Difficult problem. Been thinking about it for a few hours now. Pretty sure it's beyond my ability. Very frustrating to show that the limit even exists.

Help, please. Either I'm not smart enough to solve this, or I haven't learned enough to solve this. And I want to know which!

  • $\begingroup$ just playing around, $\lim_{x \to 1^-}\left( \frac{\lim_{n \to \infty }\left( 1-x^{2n}\right) - (1-x^{2})\log_2 \left( 1 \over 1-x\right)}{1-x^{2}}\right)$, this seem to go like $\lim_{n \to \infty} n - \log_2 n$ $\endgroup$
    – S L
    Feb 6, 2013 at 6:29
  • $\begingroup$ The original problem is: The functions ${{f},{g}}\colon\left(0,1\right)\to\mathbb{R}$ are defined by $f(x)=\displaystyle\sum_{n=0}^\infty{x^{2^n}}$, $g(x)=\displaystyle\log_{2}{\mspace{-3.5mu}\frac1{1-x}}$. a) Prove that $f-g$ is bounded. b) Does the left-hand limit $\displaystyle\lim_{\mspace{-2.5mu}x\to1^-}{\!\left(f(x)-g(x)\right)}$ exist? See KöMaL 1997/11. $\endgroup$
    – user688486
    Sep 1, 2021 at 12:49

4 Answers 4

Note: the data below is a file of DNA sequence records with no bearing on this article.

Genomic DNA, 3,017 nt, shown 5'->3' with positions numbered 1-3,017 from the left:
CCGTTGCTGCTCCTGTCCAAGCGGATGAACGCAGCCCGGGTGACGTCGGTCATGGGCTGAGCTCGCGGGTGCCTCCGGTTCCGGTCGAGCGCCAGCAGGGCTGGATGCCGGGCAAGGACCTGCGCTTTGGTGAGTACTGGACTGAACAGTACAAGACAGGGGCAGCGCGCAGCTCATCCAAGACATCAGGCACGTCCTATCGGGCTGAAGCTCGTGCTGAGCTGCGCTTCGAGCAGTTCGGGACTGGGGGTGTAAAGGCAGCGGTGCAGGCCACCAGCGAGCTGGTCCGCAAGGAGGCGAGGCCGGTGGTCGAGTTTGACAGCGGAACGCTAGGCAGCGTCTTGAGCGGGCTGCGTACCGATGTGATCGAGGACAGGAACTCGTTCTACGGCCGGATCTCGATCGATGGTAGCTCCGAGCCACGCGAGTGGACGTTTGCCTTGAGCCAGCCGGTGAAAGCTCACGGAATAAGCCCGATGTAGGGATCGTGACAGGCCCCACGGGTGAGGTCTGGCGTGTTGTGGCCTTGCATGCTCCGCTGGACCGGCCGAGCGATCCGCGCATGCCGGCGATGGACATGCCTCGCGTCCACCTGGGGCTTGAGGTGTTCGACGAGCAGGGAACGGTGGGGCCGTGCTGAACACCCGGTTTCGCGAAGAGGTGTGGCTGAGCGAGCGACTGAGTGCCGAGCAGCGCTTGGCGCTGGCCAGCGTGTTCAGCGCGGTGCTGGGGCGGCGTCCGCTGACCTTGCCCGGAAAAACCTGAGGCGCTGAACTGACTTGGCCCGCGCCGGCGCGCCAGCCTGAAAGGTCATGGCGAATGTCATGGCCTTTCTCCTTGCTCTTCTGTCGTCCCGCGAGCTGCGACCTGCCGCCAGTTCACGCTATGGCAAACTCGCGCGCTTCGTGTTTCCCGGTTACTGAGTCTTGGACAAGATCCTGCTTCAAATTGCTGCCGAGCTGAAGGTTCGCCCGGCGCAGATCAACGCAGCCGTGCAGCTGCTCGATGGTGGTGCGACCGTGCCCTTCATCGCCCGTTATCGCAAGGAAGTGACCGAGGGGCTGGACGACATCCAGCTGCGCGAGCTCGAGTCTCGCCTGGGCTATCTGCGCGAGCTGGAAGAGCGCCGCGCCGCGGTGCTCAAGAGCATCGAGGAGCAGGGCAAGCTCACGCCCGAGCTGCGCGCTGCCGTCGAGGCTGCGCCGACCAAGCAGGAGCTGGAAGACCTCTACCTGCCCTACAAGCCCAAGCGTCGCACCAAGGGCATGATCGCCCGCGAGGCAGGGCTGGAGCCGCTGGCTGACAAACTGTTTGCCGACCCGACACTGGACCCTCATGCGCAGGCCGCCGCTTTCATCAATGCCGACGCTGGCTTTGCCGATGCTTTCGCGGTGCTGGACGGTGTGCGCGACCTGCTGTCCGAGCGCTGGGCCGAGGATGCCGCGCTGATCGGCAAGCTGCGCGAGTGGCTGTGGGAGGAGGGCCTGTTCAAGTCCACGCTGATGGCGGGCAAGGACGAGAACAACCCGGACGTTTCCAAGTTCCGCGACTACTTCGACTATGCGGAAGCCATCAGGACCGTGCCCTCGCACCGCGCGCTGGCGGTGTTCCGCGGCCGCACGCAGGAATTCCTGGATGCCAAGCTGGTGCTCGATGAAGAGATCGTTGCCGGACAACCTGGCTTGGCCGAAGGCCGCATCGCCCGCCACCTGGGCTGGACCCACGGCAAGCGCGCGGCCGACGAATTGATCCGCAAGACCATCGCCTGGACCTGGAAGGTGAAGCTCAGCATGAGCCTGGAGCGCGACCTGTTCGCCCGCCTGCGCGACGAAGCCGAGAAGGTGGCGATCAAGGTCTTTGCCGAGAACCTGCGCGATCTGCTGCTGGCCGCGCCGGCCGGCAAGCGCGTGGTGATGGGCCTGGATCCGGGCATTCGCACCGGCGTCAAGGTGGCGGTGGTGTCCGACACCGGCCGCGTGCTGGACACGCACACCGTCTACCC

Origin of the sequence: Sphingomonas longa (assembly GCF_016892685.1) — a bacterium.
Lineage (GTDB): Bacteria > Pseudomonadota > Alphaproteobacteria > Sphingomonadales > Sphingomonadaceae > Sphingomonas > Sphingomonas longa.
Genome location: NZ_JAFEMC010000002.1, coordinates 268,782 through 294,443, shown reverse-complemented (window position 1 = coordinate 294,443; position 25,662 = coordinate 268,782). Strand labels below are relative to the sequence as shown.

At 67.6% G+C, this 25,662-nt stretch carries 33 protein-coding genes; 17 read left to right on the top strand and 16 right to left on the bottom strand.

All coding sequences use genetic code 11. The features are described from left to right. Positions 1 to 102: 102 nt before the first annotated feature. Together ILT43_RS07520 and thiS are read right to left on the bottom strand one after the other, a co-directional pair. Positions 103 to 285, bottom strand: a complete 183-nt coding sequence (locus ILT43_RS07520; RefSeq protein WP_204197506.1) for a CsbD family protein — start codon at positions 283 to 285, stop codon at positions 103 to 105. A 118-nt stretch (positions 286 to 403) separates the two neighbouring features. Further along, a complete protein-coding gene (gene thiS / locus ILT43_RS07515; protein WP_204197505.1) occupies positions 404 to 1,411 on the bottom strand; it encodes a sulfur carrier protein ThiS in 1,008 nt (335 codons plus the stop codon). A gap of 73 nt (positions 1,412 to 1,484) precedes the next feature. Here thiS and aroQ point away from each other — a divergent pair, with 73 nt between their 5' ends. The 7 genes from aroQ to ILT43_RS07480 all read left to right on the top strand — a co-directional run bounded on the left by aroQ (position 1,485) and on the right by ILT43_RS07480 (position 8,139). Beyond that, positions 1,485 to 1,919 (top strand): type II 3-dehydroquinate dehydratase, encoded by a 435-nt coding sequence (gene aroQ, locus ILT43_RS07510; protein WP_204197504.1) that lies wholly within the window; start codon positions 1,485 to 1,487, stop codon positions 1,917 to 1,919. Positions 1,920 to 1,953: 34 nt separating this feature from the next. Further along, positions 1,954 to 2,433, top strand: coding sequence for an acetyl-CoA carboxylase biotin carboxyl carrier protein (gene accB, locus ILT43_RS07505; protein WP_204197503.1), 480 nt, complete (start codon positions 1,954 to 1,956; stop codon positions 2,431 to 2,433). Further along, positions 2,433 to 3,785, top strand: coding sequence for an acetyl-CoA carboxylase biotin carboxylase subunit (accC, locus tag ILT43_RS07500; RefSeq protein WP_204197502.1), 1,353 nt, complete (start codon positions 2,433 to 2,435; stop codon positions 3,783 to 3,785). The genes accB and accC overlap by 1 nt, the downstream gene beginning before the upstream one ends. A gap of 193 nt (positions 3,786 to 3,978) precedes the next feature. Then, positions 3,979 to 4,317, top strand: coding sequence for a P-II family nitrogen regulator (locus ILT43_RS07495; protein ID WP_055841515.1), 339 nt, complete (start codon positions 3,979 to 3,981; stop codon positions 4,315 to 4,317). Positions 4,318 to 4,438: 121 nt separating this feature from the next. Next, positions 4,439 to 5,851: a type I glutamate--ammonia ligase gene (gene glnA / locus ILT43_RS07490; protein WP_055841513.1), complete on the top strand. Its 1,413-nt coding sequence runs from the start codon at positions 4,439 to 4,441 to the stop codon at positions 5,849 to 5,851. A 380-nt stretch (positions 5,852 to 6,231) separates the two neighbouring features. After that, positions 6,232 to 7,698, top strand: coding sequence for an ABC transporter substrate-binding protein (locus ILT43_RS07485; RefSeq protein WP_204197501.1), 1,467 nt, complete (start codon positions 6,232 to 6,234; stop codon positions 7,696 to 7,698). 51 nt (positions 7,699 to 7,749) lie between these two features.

Write $x:=e^{-2^{\delta}}$. Then the desired limit is $\lim_{\delta\to-\infty} F(\delta)+\log_2 (1-e^{-2^{\delta}})$, where $$ F(\delta):=\sum_{n\ge 0} e^{-2^{\delta+n}}.$$ But if $$ G(\delta):=\sum_{n\ge 0} e^{-2^{\delta+n}}+\sum_{n<0} (e^{-2^{\delta+n}}-1) $$ then shifting the index of summation shows that $G(\delta+1)=G(\delta)-1$, so $G(\delta)+\delta$ has period $1$. Calling this periodic function $H(\delta)$, then, \begin{eqnarray*} F(\delta)+\log_2 (1-e^{-2^{\delta}}) &=& H(\delta) -\delta + \log_2 (1-e^{-2^{\delta}}) - \sum_{n<0} (e^{-2^{\delta+n}}-1)\\ &=&H(\delta)+O(2^\delta),\qquad\delta\to-\infty. \end{eqnarray*} Computing the periodic function $H$ numerically shows that it is not a constant. Therefore, the function whose limit is being taken is oscillatory, so the limit does not exist.